I still open the mailbox every day in hope of finding more than bills and credit card applications only to be disappointed with what I find. But then I remember my mom’s words when I was a kid, “If you want to get mail, you need to send mail.” That is still true today.

But perhaps we haven’t written a letter in so long we have forgotten the format. No, really? This used to be taught in school—I don’t know if it is anymore. So just in case you need a refreshed since snail mail is no longer favored, I’m going to offer some instruction below.

My hope is that you will give serious consideration to my thoughts and take me up on this simple challenge. I am confident that it will enhance your own life and leadership while it creates lasting memories and impressions on the lives of those to whom your write. If you’re up to the challenge, please click the button below and tell me!

I'm taking the challenge, Tim!

Order Empathy and Encouragement Cards from Tim

Use code ALONESUCKS2020 for a limited time BOGO offer. Shop now!

Tools and Techniques


As I mentioned earlier, writing is a lost art. And art requires tools and techniques. A couple of years ago, I designed my own notecards and envelopes (see pic at top). I chose notecards over stationary simply because it requires fewer words. This isn’t easier or a shortcut. Saying something meaningful is harder when you have less space.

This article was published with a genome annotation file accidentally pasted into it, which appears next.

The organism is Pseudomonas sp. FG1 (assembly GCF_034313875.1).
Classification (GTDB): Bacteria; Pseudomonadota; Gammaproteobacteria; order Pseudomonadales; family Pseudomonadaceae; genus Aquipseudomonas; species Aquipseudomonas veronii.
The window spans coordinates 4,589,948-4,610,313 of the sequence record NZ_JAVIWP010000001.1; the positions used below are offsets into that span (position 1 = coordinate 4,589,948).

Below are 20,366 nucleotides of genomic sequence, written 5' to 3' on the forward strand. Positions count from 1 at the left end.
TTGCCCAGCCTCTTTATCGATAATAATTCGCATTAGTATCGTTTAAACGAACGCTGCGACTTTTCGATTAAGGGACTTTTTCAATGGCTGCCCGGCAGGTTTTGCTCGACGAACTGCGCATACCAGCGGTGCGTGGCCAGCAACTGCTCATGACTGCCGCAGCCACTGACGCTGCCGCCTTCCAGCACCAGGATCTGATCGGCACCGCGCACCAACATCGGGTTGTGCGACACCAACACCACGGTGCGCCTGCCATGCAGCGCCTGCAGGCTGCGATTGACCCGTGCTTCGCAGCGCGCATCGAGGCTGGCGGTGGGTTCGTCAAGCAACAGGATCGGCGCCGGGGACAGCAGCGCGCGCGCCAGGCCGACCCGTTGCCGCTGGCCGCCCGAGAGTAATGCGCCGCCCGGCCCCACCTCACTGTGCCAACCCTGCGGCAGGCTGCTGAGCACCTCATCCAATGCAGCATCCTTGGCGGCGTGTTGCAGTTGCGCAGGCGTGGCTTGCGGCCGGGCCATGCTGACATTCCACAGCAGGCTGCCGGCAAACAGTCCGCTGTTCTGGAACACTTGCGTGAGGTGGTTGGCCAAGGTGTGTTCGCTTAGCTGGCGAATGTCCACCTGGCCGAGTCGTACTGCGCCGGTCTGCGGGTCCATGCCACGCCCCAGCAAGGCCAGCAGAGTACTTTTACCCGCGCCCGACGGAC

If you’re interested in creating you own notecards, you can download the free design files here. I’ve included multiple formats to make it easier. If you go this route, I suggest you use GotPrint.com. I’ve never found better printing for a better price.


Again, I mentioned that my preferred utensil for writing letters and cards is a fountain pen which requires practice. There’s something unique and sophisticated about using this tool for writing. But you should use the pen that’s most comfortable in your hand.


Since I send notecards, I don’t always follow conventional rules for writing letters. But I thought I’d refresh your memory on the standard five parts of any letter:

  1. Date
    I like to add the date to my correspondence regardless of format. People may search their folders of warm fuzzies someday and wonder exactly when you sent that gem.

  2. Greeting
    I’m sure this seems like common sense, right? But in our informal society, it think it bears mentioning that it’s best to use a person’s name instead of saying, “Hey, Dude!”

  3. Body
    I don’t write lengthy messages. I’m more concerned with quality than quantity. In order to utilize the space best and keep from making mistakes, I practice on scratch paper.

  4. Closing
    I believe this element of the letter shouldn’t be taken lightly. Over the years, I have used different closings. Today, I sign 99% of every correspondence with “You’re Not Alone!

  5. Signature
    I think a person’s signature is sacred. When I receive a signed letter, it holds weight. If I get unsigned correspondence, I typically throw it in the trash. Always sign your letters.

Square Peg Round Hole™ with Timothy Eldred is created to help you live and lead with authenticity in an artificial world. Subscribe now for free for this blog and podcast below. To learn more about the mission of Square Peg Round Hole™, please go here.